Plants live in tight associations with microbes who colonize their roots and leaves and surrounding soil. Some microbes are harmful and cause disease while others are beneficial and aid in plant nutrient uptake, decomposition of organic materials, protection against pathogens, tolerance against drought and other stressors. Plants can influence microbial communities and vice versa with consequences for the growth of individual plants, the composition of plant communities, and entire ecosystems. In our work, we focus on three main aspects of plant-microbe interactions; 1) how they may aid or hinder plant invasions, 2) how their function changes across environmental gradients, and 3) how they may both cause and prevent disease in plants. On MPG Ranch, three highly invasive weeds of contrasting lie history strategies (cheatgrass, knapweed and leafy spurge) co-occur with remnants of native plant vegetation. Using both observational and experimental approaches, we seek to understand how these weeds alter microbial communities and how this influence invasive success, ecosystem properties and restoration. We also collaborate with researchers from across the world to learn if plant-microbe interactions differ between native and invasive ranges and how this correlates with evolutionary shifts in plant genomes and biogeographical distribution of plant associated microbes. Outcomes of plant-soil microbe interactions depend on the particular plant and fungal species and surrounding environmental conditions. To explore this context-dependency, we use high-throughput sequencing and stable and radioactive isotopes in surveys and experiments to determine if the proportion of fungal guilds (mutualistic mycorrhizal fungi and potential pathogens) change with water and nutrient availability and how these changes relate to plant growth. Because most research occurs in single locations, the generality of findings across locations that differ in environmental conditions is often unknown. To address this, MPG Ranch is part of two global research collaborations, Nutrient Network (https://nutnet.org) and DroughtNet (www.drought-net.org). In these experiments, all researchers apply nutrients, remove herbivores, expose plants to drought, and record responses in both plant and microbial communities using the same protocols, which allow for direct comparisons across sites. The invasive fungal pathogen, Cronartium ribicola, causes the disease commonly known as blister rust in all nine white pine species native to the United States. As one of the only labs in the world to grow C. ribicola in culture, we perform tests of pathogen metabolism when exposed to compounds produced by other fungi found in white pine needles. Greenhouse experiments inoculating trees with these fungi, as well as beneficial ectomycorrhizal fungi, explore how we can improve tree growth and disease resistance. We also use isotopes and controlled field experiments to determine how blue-stain fungi carried by bark beetles can influence wood decomposition in forest ecosystems. As warming climates increase the frequency of bark beetle outbreaks worldwide, this research will help to better estimate future forest carbon storage and release.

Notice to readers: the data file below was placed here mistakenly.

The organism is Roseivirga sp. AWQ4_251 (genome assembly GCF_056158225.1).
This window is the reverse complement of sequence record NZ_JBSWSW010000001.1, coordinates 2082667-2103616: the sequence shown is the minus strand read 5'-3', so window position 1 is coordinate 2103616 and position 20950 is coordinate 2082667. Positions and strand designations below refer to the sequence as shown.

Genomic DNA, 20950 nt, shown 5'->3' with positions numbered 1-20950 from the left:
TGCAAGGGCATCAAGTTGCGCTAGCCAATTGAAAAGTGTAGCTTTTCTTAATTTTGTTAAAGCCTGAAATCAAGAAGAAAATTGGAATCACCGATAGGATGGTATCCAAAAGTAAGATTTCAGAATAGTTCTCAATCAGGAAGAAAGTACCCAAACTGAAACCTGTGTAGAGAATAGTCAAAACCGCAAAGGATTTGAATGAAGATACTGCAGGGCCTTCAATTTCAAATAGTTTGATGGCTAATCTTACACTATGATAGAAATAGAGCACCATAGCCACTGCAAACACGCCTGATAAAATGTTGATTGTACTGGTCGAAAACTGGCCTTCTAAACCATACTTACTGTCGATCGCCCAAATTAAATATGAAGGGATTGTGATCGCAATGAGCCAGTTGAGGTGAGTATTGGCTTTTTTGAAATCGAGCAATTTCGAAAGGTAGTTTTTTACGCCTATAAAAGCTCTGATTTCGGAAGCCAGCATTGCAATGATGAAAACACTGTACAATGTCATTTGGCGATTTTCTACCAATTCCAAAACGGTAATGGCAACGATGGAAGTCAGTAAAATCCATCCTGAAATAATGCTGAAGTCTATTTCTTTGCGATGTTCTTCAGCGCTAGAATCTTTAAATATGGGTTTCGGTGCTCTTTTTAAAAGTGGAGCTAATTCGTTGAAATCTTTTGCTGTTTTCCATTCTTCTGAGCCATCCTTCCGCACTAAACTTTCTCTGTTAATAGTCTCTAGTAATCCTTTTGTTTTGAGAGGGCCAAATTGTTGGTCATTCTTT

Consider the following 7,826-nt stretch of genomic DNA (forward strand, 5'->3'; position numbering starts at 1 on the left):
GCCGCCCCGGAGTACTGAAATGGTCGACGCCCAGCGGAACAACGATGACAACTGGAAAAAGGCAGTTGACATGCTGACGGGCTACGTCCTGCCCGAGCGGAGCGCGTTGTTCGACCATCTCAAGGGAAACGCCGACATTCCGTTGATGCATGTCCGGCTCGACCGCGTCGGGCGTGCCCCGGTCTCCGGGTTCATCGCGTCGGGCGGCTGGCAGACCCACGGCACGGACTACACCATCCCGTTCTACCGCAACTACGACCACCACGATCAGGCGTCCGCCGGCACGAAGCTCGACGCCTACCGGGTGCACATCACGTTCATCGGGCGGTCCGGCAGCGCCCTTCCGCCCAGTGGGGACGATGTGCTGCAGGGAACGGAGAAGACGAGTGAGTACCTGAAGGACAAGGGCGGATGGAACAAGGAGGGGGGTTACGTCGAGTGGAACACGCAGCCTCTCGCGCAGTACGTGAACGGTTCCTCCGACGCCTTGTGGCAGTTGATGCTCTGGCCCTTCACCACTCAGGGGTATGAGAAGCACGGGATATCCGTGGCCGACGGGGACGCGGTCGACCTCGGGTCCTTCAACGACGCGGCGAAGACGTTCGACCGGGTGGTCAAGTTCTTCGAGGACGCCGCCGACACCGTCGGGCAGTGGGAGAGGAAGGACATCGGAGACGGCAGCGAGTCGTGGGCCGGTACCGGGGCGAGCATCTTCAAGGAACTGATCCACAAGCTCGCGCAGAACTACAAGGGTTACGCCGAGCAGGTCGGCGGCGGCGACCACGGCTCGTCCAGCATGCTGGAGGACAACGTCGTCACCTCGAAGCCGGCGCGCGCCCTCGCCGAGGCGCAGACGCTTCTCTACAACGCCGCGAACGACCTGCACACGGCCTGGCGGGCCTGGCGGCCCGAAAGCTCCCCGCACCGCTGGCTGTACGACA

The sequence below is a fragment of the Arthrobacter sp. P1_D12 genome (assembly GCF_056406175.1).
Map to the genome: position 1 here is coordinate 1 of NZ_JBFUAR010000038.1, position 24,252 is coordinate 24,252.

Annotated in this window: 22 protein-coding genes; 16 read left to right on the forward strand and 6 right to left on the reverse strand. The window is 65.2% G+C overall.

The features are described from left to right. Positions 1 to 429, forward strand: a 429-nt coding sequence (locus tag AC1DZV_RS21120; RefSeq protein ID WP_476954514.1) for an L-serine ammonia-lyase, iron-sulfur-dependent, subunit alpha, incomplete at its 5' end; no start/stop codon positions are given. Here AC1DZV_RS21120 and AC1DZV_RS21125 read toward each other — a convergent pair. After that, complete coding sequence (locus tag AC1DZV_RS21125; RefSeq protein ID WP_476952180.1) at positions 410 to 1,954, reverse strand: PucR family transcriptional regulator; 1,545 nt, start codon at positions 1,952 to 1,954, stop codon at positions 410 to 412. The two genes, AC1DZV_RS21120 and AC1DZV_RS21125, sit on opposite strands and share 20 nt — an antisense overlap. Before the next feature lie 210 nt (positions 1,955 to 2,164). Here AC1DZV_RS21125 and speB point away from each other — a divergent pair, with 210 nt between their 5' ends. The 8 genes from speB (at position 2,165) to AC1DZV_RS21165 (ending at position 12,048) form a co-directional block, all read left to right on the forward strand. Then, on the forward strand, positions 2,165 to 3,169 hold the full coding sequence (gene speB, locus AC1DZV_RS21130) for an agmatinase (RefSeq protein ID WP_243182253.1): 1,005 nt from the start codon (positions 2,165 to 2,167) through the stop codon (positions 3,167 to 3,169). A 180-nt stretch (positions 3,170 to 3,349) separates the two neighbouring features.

In May 2019, we sprayed hundreds of western white pine seedlings with an experimental fungal microbiome. This effort was part of a greenhouse experiment to determine how fungi can influence disease caused by the blister rust pathogen, Cronartium ribicola.
On September 19th, 2019, seedlings were exposed to C. ribicola spores in the fog chamber (above), at the Dorena Genetic Resource Center in Eugene, OR. Hundreds of Ribes leaves naturally infected with the blister rust pathogen (below), were used to spread disease to the seedlings.
Leaves were placed spore-side down on racks above white pine seedlings (above). Artificial fog induces the release of spores to increase pathogen infection. A subset of seedlings was destructively sampled to determine the success of our May inoculations. We will have results of that analysis later this fall.
Lorinda is currently a Ph. D. student at the University of Montana, studying systems ecology. She also has a master’s degree in molecular ecology, a B.S. degree in microbiology, and a certificate in bioinformatics. Her research investigates how plant-associated microbial communities (plant microbiomes), influence plant growth, defensive chemistry, disease, and nutrient cycling. Lorinda comes from three generations of small-scale Montana loggers and is particularly interested in microbial communities in forest ecosystems. She has published research on fungi associated with native white pines and their influence on tree defensive chemistry and the invasive pathogen Cronartium ribicola, which causes white pine blister rust disease. She also works in collaboration with others at UM studying the influence of bark beetle infestations on fungal decomposer communities, with implications on nutrient turnover and carbon sequestration in forests.
In addition to her own research, Lorinda often assists other researchers in bioinformatics analyses and is currently working on multiple diet-barcoding studies to better understand food web ecology and dynamics across the landscape. For a complete list of Lorinda’s publications, click here.